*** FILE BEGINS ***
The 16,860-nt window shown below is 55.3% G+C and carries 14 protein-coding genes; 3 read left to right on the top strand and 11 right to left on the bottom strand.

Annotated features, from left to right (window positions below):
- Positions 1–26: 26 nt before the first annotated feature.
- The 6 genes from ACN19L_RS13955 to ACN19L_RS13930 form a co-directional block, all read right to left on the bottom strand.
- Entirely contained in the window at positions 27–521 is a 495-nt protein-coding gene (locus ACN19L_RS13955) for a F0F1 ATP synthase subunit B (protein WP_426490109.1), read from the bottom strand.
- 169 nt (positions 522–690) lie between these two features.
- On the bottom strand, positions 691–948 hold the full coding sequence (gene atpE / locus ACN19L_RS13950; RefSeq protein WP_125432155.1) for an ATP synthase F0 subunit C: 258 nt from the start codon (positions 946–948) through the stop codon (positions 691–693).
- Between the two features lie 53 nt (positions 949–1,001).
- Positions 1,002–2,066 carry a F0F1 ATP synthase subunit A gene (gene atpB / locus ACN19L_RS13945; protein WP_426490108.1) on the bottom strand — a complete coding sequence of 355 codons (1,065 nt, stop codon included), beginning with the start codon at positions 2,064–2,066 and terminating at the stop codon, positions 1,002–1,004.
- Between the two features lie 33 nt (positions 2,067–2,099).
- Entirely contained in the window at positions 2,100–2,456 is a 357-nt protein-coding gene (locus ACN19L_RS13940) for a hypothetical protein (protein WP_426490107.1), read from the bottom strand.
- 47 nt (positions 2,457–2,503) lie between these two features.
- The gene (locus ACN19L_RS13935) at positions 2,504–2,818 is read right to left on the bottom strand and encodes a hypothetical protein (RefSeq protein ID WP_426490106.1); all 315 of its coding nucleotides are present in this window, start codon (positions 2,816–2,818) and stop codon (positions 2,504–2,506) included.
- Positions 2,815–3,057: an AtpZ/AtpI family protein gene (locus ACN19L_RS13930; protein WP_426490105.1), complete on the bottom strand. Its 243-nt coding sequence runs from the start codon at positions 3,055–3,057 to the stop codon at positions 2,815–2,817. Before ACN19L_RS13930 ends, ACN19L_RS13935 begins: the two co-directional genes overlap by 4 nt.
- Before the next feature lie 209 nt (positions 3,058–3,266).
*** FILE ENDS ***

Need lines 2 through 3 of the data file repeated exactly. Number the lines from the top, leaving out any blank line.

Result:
Annotated features, from left to right (window positions below):
- Positions 1–26: 26 nt before the first annotated feature.